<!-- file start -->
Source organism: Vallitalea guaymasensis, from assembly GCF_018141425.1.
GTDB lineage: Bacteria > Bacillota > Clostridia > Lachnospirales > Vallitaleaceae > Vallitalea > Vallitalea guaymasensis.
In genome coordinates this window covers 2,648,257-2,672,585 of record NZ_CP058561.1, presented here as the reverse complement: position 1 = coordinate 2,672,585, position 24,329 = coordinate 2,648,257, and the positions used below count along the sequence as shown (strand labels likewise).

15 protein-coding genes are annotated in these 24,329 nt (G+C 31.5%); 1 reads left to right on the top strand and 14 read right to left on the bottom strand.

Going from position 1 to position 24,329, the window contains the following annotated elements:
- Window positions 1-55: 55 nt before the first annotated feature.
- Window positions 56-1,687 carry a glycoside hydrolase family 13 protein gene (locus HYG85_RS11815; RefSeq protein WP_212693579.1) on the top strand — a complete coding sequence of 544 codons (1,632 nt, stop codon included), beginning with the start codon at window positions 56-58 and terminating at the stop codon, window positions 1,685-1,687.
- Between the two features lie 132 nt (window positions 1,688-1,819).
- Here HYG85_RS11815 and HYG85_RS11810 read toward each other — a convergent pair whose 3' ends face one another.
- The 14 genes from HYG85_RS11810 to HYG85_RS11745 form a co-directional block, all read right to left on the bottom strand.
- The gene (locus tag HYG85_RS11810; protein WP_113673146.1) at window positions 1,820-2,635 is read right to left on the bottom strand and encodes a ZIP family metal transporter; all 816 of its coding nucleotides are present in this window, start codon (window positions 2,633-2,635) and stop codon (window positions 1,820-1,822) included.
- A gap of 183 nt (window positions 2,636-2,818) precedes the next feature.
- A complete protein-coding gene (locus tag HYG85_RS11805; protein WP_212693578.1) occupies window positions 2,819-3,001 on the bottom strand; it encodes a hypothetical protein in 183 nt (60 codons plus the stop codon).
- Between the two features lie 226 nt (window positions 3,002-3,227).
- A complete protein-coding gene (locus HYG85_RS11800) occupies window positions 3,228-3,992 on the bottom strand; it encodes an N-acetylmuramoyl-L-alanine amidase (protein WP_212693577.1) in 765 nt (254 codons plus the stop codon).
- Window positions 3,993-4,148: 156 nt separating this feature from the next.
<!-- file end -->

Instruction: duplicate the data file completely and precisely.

Source organism: Vallitalea guaymasensis, from assembly GCF_018141425.1.
GTDB lineage: Bacteria > Bacillota > Clostridia > Lachnospirales > Vallitaleaceae > Vallitalea > Vallitalea guaymasensis.
In genome coordinates this window covers 2,648,257-2,672,585 of record NZ_CP058561.1, presented here as the reverse complement: position 1 = coordinate 2,672,585, position 24,329 = coordinate 2,648,257, and the positions used below count along the sequence as shown (strand labels likewise).

15 protein-coding genes are annotated in these 24,329 nt (G+C 31.5%); 1 reads left to right on the top strand and 14 read right to left on the bottom strand.

Going from position 1 to position 24,329, the window contains the following annotated elements:
- Window positions 1-55: 55 nt before the first annotated feature.
- Window positions 56-1,687 carry a glycoside hydrolase family 13 protein gene (locus HYG85_RS11815; RefSeq protein WP_212693579.1) on the top strand — a complete coding sequence of 544 codons (1,632 nt, stop codon included), beginning with the start codon at window positions 56-58 and terminating at the stop codon, window positions 1,685-1,687.
- Between the two features lie 132 nt (window positions 1,688-1,819).
- Here HYG85_RS11815 and HYG85_RS11810 read toward each other — a convergent pair whose 3' ends face one another.
- The 14 genes from HYG85_RS11810 to HYG85_RS11745 form a co-directional block, all read right to left on the bottom strand.
- The gene (locus tag HYG85_RS11810; protein WP_113673146.1) at window positions 1,820-2,635 is read right to left on the bottom strand and encodes a ZIP family metal transporter; all 816 of its coding nucleotides are present in this window, start codon (window positions 2,633-2,635) and stop codon (window positions 1,820-1,822) included.
- A gap of 183 nt (window positions 2,636-2,818) precedes the next feature.
- A complete protein-coding gene (locus tag HYG85_RS11805; protein WP_212693578.1) occupies window positions 2,819-3,001 on the bottom strand; it encodes a hypothetical protein in 183 nt (60 codons plus the stop codon).
- Between the two features lie 226 nt (window positions 3,002-3,227).
- A complete protein-coding gene (locus HYG85_RS11800) occupies window positions 3,228-3,992 on the bottom strand; it encodes an N-acetylmuramoyl-L-alanine amidase (protein WP_212693577.1) in 765 nt (254 codons plus the stop codon).
- Window positions 3,993-4,148: 156 nt separating this feature from the next.